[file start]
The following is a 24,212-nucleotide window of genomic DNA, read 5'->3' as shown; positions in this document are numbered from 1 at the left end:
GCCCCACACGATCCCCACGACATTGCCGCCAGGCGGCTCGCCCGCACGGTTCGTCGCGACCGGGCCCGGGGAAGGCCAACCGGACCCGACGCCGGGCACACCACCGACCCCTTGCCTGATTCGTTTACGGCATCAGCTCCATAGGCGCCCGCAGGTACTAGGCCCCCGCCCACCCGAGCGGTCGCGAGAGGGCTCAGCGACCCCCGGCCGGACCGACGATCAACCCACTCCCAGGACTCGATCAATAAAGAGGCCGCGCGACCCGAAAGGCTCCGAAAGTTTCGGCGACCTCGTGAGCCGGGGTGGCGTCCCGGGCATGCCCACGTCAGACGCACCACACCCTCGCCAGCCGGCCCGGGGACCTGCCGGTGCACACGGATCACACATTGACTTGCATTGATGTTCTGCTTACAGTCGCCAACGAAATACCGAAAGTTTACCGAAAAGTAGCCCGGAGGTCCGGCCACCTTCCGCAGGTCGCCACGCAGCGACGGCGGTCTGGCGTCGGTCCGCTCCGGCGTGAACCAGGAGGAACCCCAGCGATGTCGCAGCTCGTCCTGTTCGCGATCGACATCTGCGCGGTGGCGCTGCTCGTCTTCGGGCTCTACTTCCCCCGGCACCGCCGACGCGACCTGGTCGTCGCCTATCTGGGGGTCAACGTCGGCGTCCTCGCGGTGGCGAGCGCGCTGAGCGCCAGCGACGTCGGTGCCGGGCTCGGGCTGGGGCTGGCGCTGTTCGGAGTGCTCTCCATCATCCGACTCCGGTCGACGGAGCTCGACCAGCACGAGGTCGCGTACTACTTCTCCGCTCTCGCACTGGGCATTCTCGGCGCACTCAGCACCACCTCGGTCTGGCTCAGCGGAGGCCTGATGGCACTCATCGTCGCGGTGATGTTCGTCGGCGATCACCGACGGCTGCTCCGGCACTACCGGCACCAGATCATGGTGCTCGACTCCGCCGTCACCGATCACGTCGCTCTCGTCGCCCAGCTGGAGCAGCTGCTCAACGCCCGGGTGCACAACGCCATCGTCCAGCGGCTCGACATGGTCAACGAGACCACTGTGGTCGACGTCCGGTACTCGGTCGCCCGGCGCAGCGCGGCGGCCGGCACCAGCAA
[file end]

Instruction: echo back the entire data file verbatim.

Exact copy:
The following is a 24,212-nucleotide window of genomic DNA, read 5'->3' as shown; positions in this document are numbered from 1 at the left end:
GCCCCACACGATCCCCACGACATTGCCGCCAGGCGGCTCGCCCGCACGGTTCGTCGCGACCGGGCCCGGGGAAGGCCAACCGGACCCGACGCCGGGCACACCACCGACCCCTTGCCTGATTCGTTTACGGCATCAGCTCCATAGGCGCCCGCAGGTACTAGGCCCCCGCCCACCCGAGCGGTCGCGAGAGGGCTCAGCGACCCCCGGCCGGACCGACGATCAACCCACTCCCAGGACTCGATCAATAAAGAGGCCGCGCGACCCGAAAGGCTCCGAAAGTTTCGGCGACCTCGTGAGCCGGGGTGGCGTCCCGGGCATGCCCACGTCAGACGCACCACACCCTCGCCAGCCGGCCCGGGGACCTGCCGGTGCACACGGATCACACATTGACTTGCATTGATGTTCTGCTTACAGTCGCCAACGAAATACCGAAAGTTTACCGAAAAGTAGCCCGGAGGTCCGGCCACCTTCCGCAGGTCGCCACGCAGCGACGGCGGTCTGGCGTCGGTCCGCTCCGGCGTGAACCAGGAGGAACCCCAGCGATGTCGCAGCTCGTCCTGTTCGCGATCGACATCTGCGCGGTGGCGCTGCTCGTCTTCGGGCTCTACTTCCCCCGGCACCGCCGACGCGACCTGGTCGTCGCCTATCTGGGGGTCAACGTCGGCGTCCTCGCGGTGGCGAGCGCGCTGAGCGCCAGCGACGTCGGTGCCGGGCTCGGGCTGGGGCTGGCGCTGTTCGGAGTGCTCTCCATCATCCGACTCCGGTCGACGGAGCTCGACCAGCACGAGGTCGCGTACTACTTCTCCGCTCTCGCACTGGGCATTCTCGGCGCACTCAGCACCACCTCGGTCTGGCTCAGCGGAGGCCTGATGGCACTCATCGTCGCGGTGATGTTCGTCGGCGATCACCGACGGCTGCTCCGGCACTACCGGCACCAGATCATGGTGCTCGACTCCGCCGTCACCGATCACGTCGCTCTCGTCGCCCAGCTGGAGCAGCTGCTCAACGCCCGGGTGCACAACGCCATCGTCCAGCGGCTCGACATGGTCAACGAGACCACTGTGGTCGACGTCCGGTACTCGGTCGCCCGGCGCAGCGCGGCGGCCGGCACCAGCAA